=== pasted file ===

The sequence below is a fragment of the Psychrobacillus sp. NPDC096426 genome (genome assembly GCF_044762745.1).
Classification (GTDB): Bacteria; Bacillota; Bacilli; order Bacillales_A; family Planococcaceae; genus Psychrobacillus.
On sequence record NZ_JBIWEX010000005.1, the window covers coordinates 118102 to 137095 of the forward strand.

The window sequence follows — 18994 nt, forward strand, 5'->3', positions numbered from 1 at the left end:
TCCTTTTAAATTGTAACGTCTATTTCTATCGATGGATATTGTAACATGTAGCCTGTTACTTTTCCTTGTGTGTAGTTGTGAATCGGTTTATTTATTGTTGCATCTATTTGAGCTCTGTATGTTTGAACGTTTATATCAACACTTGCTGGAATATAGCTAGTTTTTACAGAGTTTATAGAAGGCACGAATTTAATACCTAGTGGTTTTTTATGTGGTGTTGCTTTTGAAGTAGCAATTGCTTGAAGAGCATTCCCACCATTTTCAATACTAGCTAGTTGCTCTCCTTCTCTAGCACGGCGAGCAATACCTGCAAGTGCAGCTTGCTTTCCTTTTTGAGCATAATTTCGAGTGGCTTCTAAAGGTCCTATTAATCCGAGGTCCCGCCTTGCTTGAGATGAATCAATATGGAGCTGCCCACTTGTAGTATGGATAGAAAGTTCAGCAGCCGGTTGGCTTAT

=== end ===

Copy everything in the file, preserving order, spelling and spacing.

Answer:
The sequence below is a fragment of the Psychrobacillus sp. NPDC096426 genome (genome assembly GCF_044762745.1).
Classification (GTDB): Bacteria; Bacillota; Bacilli; order Bacillales_A; family Planococcaceae; genus Psychrobacillus.
On sequence record NZ_JBIWEX010000005.1, the window covers coordinates 118102 to 137095 of the forward strand.

The window sequence follows — 18994 nt, forward strand, 5'->3', positions numbered from 1 at the left end:
TCCTTTTAAATTGTAACGTCTATTTCTATCGATGGATATTGTAACATGTAGCCTGTTACTTTTCCTTGTGTGTAGTTGTGAATCGGTTTATTTATTGTTGCATCTATTTGAGCTCTGTATGTTTGAACGTTTATATCAACACTTGCTGGAATATAGCTAGTTTTTACAGAGTTTATAGAAGGCACGAATTTAATACCTAGTGGTTTTTTATGTGGTGTTGCTTTTGAAGTAGCAATTGCTTGAAGAGCATTCCCACCATTTTCAATACTAGCTAGTTGCTCTCCTTCTCTAGCACGGCGAGCAATACCTGCAAGTGCAGCTTGCTTTCCTTTTTGAGCATAATTTCGAGTGGCTTCTAAAGGTCCTATTAATCCGAGGTCCCGCCTTGCTTGAGATGAATCAATATGGAGCTGCCCACTTGTAGTATGGATAGAAAGTTCAGCAGCCGGTTGGCTTAT